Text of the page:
Most U.S. sports fans don’t know who Sir Alex Ferguson is much less his accomplishments as manager of the most highly valued sports franchise in the world, Manchester United. In his 27 years, the “Red Devils” have won 13 Premier League titles, 2 European Champions League trophies, and assorted English tournaments. He stands along the most successful and recognizable managers such as Vince Lombardi, Don Shula, or Tom Landry (NFL), John Wooden or Mike Krzyzewski (NCAA), Casey Stengel, Joe Torre, or Tony LaRussa (MLB), Red Auerbach (NBA), or Scottie Bowman (NHL). In terms of league titles, Sir Alex exceeds them all. Of course, their degree of revenue-sharing differs widely across leagues so that such comparisons are relatively crude.
What makes these managers successful for so long? The individuals listed above achieved success over decades with different personnel. Even the ones with financial advantages, like Ferguson, far exceeded the success of their closest peers, predecessors, or successors who held similar advantages. One could read the books by these coaches and coauthors, but the success question is much more difficult to answer than many might think. The “how I did it” books resemble the variety of golf swings among great golfers – many unique and noisy elements are folded into the critical and common elements. Furthermore, a new idea, a key player or two, or just lightning in a bottle can make a manager successful for a short time. In my book, From the Ballfield to the Boardroom, I explored these common elements in more detail. What stands out includes
Eye for Talent and Its Application: These managers could spot players with skills useful for their teams. This includes star players along with role players. Imitators of Vince Lombardi under-valued this contributor to his success and over-valued his verbal abuse. The skill goes beyond merely recognizing skill players, however, and involves making the best use of them. Earl Weaver, the longtime Baltimore Orioles manager, liked to say, “I focus on what players can do, rather than criticizing them for what they can’t.” Of course, part of the job involves seeing where a player has outlived his role. Alex Ferguson cut loose the very popular David Beckham.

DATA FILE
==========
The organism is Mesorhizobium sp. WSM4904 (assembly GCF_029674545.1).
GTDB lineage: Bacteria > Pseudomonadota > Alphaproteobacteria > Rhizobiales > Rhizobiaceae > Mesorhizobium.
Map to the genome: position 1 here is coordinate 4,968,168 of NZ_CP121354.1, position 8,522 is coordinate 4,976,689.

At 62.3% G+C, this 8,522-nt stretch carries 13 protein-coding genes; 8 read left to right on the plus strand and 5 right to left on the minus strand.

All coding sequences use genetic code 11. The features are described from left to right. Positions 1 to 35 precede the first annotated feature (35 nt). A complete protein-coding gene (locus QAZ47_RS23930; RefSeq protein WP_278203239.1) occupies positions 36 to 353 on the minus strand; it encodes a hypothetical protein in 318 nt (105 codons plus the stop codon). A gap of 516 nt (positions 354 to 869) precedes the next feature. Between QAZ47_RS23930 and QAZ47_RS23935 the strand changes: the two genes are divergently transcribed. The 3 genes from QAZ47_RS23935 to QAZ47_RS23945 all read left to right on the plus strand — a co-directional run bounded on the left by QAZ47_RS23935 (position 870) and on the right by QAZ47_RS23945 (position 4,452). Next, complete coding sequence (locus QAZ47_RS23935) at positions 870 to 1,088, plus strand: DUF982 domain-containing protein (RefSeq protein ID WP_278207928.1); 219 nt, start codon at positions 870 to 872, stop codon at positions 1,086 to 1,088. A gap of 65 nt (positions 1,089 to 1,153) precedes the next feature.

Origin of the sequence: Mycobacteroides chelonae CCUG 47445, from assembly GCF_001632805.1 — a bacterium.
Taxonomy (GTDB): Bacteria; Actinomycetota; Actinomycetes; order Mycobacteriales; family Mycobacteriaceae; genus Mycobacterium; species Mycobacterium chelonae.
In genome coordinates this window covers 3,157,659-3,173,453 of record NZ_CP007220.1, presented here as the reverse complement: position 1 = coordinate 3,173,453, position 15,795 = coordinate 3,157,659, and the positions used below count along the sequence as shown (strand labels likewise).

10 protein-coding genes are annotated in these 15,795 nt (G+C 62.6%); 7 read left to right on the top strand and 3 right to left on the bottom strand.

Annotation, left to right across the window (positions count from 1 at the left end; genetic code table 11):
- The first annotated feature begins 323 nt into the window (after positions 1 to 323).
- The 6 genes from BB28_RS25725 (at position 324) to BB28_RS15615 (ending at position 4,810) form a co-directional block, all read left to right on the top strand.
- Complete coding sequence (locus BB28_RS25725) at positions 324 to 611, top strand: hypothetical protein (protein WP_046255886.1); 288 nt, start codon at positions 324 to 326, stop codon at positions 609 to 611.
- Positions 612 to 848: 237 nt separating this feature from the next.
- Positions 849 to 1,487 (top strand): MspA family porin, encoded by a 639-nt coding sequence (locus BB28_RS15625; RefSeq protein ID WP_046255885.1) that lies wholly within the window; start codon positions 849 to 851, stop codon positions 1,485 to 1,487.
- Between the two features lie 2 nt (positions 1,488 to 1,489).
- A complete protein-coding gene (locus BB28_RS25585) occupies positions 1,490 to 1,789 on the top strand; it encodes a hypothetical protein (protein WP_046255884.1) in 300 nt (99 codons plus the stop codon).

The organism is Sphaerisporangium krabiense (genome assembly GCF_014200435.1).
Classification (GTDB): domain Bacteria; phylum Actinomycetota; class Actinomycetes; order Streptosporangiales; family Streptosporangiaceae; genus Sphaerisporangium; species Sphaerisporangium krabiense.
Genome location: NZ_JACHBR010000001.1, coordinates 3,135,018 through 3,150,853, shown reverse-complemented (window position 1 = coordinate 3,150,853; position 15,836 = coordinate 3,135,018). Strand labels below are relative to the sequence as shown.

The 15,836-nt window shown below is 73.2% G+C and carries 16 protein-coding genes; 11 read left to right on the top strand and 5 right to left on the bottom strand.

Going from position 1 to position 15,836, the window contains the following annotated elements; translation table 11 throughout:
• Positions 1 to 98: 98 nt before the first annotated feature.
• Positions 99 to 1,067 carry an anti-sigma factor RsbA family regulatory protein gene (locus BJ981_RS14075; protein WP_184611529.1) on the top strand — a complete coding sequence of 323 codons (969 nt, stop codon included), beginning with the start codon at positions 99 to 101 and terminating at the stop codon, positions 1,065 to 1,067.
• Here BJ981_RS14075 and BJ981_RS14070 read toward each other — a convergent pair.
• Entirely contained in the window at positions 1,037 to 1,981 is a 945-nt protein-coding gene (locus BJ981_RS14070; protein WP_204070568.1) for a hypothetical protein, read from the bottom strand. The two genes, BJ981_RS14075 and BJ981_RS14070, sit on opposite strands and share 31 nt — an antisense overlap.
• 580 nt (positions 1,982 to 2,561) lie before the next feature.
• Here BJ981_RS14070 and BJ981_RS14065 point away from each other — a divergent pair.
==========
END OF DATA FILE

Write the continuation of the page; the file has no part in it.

Motivators: Among long-lived managers, personalities differ a great deal, often, too much is made and too much imitation of glaring, distasteful aspects. John Wooden, Scottie Bowman, and Sir Alex dealt with players in very different ways. For whatever reason, players responded to their instruction. Wooden liked to say, “it’s not what I know, it’s what they do.” Player-management struggles were not part of the equation. Players got with the program or moved to the bench or off the team. Randy Moss stopped his antics when he signed up with Bill Belichick, and when he started them up again, he found the door quickly.
Inflexibly Flexible: Most of these managers present a paradox. There is no doubt who was in charge. No internal struggles for control, or short-lived ones. They all held firm ideas about what they wanted to do. However, over the course of their careers, they bent with trends. Interestingly, few of them were really noted as innovators. Innovators sometimes make big splashes, but long run success is more than just a good idea or two. On the flip side, they adapted to changes in the game. They didn’t hold on to the past. Various ones adopted a slogan such as “when I’m through changing, I’m through.” In fact, whenever the adaptation slowed down, the success did also, as one could observe with Bob Knight or Tom Landry.
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